I hope this post provides some additional ideas for discussion though some great points have already been made. I am going through a similar situation right now with a friend who has heard a lot about Christ for the last four years or so and is able to accept Jesus as a god but only as one among other gods. The comment I hear the most is, “It doesn’t matter what we follow as long as we love others”. It is true that the fruit of worship to the true God results in love for others but one question to contemplate on is, “Would God define love the same way as man does?”
When we are recipients of a kind act, when we feel an urge in us to stop suffering, whether Christian or not, we could be experiencing the vestiges of God’s image that continues to remain in man, the moral law written on our hearts. That is definitely to a degree a reflection of God’s love. Are we though as humans too quickly satisfied with this love we show? What if we could have been conduits of greater love that we have not yet experienced? Are we prematurely comparing the love possible without Christ and the love possible with Christ? How can we as men even define love with our limited perspective? If love is doing good, even well-intentioned love that is misinformed cant bring about good for another. We need true revelation to truly love. What if we could be more fruitful in our love to others being directed by the Spirit of God, as for example when Christian brethren warned Paul about his travels in Acts 21. We as humans tend to define love as alleviating all kinds of pain but a love that reveals our pride is often not seen as love. Yet, there are so many stories of Christian missionaries understanding God’s love when in extreme pain, a love only God can teach as he works on our pride. To discern love man may look at acts of social justice but God looks at the heart.
1 Corinthians 13:3-7 NKJV
And though I bestow all my goods to feed the poor, and though I give my body to be burned, a but have not love, it profits me nothing.  Love suffers long and is kind; love does not envy; love does not parade itself, is not puffed up;  does not behave rudely, does not seek its own, is not provoked, thinks no evil;  does not rejoice in iniquity, but rejoices in the truth;  bears all things, believes all things, hopes all things, endures all things.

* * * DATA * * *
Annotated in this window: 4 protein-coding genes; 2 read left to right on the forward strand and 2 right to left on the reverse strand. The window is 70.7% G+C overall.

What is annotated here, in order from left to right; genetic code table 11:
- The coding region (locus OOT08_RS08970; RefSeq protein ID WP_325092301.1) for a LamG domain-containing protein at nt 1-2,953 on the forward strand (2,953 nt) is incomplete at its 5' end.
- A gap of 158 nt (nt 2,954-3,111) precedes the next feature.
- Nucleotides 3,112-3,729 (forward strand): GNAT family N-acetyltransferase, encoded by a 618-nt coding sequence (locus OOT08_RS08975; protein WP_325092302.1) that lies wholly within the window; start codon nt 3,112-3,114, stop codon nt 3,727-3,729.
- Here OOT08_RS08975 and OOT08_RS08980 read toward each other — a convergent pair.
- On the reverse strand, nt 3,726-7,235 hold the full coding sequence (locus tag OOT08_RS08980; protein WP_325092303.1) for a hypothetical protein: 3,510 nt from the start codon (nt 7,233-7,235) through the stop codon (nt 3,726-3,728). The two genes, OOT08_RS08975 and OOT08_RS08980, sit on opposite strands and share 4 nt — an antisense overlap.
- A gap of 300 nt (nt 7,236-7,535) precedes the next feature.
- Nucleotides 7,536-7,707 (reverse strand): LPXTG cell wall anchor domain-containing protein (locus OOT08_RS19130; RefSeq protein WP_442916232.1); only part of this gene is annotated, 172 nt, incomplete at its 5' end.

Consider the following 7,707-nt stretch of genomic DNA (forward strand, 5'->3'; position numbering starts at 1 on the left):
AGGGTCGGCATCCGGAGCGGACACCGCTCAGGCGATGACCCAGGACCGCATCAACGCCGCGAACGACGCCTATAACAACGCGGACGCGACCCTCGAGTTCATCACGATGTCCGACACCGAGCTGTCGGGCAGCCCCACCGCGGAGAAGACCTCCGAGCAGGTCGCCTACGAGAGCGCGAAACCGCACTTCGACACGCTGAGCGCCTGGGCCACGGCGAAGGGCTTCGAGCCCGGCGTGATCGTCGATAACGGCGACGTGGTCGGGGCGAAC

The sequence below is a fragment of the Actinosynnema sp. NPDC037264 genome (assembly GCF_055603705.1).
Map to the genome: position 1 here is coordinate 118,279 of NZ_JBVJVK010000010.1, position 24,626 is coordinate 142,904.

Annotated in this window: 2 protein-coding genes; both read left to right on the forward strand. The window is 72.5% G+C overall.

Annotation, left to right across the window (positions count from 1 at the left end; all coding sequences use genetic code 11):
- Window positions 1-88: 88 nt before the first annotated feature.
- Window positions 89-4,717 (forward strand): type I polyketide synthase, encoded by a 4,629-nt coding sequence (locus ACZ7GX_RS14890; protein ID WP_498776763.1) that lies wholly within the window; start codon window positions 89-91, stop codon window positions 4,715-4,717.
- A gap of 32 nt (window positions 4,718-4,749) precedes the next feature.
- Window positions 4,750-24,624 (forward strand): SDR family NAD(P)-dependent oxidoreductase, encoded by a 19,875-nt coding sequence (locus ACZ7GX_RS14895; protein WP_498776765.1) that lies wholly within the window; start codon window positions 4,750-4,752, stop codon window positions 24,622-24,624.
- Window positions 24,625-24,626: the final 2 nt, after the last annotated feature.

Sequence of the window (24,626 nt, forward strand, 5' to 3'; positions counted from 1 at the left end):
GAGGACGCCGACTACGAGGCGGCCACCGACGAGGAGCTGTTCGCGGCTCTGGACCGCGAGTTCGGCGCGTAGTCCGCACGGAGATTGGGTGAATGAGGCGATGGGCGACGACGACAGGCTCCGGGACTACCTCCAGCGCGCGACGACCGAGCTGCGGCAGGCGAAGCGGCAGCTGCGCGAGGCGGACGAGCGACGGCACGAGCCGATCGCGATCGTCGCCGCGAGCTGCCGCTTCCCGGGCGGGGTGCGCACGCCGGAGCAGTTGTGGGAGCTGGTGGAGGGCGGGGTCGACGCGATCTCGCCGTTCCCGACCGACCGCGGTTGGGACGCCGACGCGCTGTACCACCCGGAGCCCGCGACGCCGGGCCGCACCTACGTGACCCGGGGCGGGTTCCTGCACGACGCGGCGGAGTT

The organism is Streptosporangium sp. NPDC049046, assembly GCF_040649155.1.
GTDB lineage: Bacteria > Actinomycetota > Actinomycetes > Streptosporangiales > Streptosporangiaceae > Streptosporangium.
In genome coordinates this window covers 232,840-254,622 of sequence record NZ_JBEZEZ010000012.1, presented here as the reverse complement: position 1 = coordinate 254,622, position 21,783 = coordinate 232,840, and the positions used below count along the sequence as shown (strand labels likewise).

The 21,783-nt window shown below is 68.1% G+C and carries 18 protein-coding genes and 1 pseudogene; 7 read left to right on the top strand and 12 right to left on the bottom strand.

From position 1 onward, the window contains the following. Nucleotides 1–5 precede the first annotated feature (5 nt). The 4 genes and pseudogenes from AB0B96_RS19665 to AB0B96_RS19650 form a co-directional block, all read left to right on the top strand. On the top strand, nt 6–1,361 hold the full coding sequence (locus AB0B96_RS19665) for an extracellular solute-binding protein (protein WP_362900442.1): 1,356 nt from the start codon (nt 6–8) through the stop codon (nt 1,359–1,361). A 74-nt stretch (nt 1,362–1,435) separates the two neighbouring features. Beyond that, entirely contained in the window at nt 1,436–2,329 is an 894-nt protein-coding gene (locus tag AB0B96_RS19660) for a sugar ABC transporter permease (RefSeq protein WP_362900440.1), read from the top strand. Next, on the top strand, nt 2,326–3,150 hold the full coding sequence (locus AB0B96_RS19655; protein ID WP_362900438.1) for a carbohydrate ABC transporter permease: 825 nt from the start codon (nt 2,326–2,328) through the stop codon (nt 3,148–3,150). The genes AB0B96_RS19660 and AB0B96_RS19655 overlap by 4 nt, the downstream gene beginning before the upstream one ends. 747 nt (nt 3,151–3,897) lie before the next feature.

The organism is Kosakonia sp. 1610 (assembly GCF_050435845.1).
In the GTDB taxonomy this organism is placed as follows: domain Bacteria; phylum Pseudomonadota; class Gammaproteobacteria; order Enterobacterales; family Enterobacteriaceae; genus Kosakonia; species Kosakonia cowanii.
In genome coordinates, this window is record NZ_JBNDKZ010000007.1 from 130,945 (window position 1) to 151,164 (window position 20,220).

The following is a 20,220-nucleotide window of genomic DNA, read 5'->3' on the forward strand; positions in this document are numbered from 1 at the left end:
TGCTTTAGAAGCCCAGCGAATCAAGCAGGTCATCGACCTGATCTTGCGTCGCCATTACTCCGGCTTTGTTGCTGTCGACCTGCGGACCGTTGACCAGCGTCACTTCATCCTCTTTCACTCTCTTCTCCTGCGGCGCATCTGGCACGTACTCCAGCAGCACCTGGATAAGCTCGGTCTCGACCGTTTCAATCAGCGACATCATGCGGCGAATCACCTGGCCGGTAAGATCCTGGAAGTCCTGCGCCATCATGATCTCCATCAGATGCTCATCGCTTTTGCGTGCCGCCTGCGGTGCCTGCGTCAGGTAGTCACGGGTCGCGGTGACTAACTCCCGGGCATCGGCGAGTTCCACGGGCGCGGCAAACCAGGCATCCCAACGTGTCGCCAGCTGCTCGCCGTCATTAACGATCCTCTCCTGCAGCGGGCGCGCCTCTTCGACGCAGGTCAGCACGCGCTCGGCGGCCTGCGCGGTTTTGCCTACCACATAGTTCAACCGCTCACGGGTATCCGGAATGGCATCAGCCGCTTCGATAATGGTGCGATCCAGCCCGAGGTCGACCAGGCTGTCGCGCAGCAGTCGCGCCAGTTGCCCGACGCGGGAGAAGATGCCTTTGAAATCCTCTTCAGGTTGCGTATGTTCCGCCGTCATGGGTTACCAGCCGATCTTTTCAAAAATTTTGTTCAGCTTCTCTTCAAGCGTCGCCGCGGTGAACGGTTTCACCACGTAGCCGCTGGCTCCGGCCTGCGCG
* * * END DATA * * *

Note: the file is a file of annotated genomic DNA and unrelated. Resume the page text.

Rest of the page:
In this definition, we also see that love rejoices in truth. I think we must not be fooled by abilities such as love, joy, peace, patience, kindness, goodness, gentleness, faithfulness and self-control if its purpose is not for objective truth based on reasonable evidence. With these abilities, we could probably manage without Christ in our earthly life, but if we have a soul that outlasts our body, we would want hope based on truth not just fruits in this life. So it may be important to ask, “What is the hope offered by these other faiths?”
Another thing to consider is that it’s easier to walk in what appears as the fruits of the Holy Spirit or love while ignoring doctrinal differences of faith as in new age. To walk in unity while facing the differences will quickly reveal the depth of love and the genuineness of the fruits! We have to be careful in our discernment of what we perceive as love.
Finally, I want to talk about the example of the Pharisees who thought they followed God’s law, yet couldn’t love His own Son. What value would our love bear if we chose to reject the love of God’s only Son, if the story of Jesus were to be true? In Matt 21:33-44, Jesus explains through the parable of the vine dressers how we can reject what God considers chief and valuable bringing ourselves under condemnation.
These are just some thoughts I am working through for my situation as I seek answers. I will stop here and hope they are helpful. It seems like you are having good conversations with your friend. May God continue to bless these conversations and bring your friend closer to truth!